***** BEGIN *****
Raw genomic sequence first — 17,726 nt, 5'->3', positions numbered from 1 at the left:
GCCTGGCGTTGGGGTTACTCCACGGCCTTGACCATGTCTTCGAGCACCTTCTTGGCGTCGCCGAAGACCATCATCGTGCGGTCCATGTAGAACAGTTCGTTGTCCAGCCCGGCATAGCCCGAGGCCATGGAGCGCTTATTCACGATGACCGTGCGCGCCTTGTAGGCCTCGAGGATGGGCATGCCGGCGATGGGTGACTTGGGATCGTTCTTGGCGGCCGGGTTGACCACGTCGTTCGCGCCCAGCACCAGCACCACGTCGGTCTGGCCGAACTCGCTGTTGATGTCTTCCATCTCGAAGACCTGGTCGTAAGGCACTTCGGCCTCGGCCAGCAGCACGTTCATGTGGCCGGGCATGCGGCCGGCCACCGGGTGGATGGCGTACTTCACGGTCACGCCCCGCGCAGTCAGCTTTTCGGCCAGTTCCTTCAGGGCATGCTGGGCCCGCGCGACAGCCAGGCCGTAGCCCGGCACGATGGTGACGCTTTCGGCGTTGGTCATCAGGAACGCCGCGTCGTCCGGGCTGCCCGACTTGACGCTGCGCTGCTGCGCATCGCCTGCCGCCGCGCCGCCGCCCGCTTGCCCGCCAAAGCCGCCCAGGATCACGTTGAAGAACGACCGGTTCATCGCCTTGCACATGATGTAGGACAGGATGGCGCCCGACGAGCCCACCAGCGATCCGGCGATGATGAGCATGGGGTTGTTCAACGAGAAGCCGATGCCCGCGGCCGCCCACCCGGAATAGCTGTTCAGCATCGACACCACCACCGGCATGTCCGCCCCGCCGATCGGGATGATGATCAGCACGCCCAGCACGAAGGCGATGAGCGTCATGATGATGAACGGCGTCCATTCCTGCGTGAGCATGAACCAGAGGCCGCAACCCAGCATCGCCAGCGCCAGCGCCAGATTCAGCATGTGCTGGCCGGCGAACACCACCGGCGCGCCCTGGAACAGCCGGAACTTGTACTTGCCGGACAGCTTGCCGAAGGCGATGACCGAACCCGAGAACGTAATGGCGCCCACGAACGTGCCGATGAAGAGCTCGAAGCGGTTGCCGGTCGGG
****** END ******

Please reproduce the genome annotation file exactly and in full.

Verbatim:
Raw genomic sequence first — 17,726 nt, 5'->3', positions numbered from 1 at the left:
GCCTGGCGTTGGGGTTACTCCACGGCCTTGACCATGTCTTCGAGCACCTTCTTGGCGTCGCCGAAGACCATCATCGTGCGGTCCATGTAGAACAGTTCGTTGTCCAGCCCGGCATAGCCCGAGGCCATGGAGCGCTTATTCACGATGACCGTGCGCGCCTTGTAGGCCTCGAGGATGGGCATGCCGGCGATGGGTGACTTGGGATCGTTCTTGGCGGCCGGGTTGACCACGTCGTTCGCGCCCAGCACCAGCACCACGTCGGTCTGGCCGAACTCGCTGTTGATGTCTTCCATCTCGAAGACCTGGTCGTAAGGCACTTCGGCCTCGGCCAGCAGCACGTTCATGTGGCCGGGCATGCGGCCGGCCACCGGGTGGATGGCGTACTTCACGGTCACGCCCCGCGCAGTCAGCTTTTCGGCCAGTTCCTTCAGGGCATGCTGGGCCCGCGCGACAGCCAGGCCGTAGCCCGGCACGATGGTGACGCTTTCGGCGTTGGTCATCAGGAACGCCGCGTCGTCCGGGCTGCCCGACTTGACGCTGCGCTGCTGCGCATCGCCTGCCGCCGCGCCGCCGCCCGCTTGCCCGCCAAAGCCGCCCAGGATCACGTTGAAGAACGACCGGTTCATCGCCTTGCACATGATGTAGGACAGGATGGCGCCCGACGAGCCCACCAGCGATCCGGCGATGATGAGCATGGGGTTGTTCAACGAGAAGCCGATGCCCGCGGCCGCCCACCCGGAATAGCTGTTCAGCATCGACACCACCACCGGCATGTCCGCCCCGCCGATCGGGATGATGATCAGCACGCCCAGCACGAAGGCGATGAGCGTCATGATGATGAACGGCGTCCATTCCTGCGTGAGCATGAACCAGAGGCCGCAACCCAGCATCGCCAGCGCCAGCGCCAGATTCAGCATGTGCTGGCCGGCGAACACCACCGGCGCGCCCTGGAACAGCCGGAACTTGTACTTGCCGGACAGCTTGCCGAAGGCGATGACCGAACCCGAGAACGTAATGGCGCCCACGAACGTGCCGATGAAGAGCTCGAAGCGGTTGCCGGTCGGG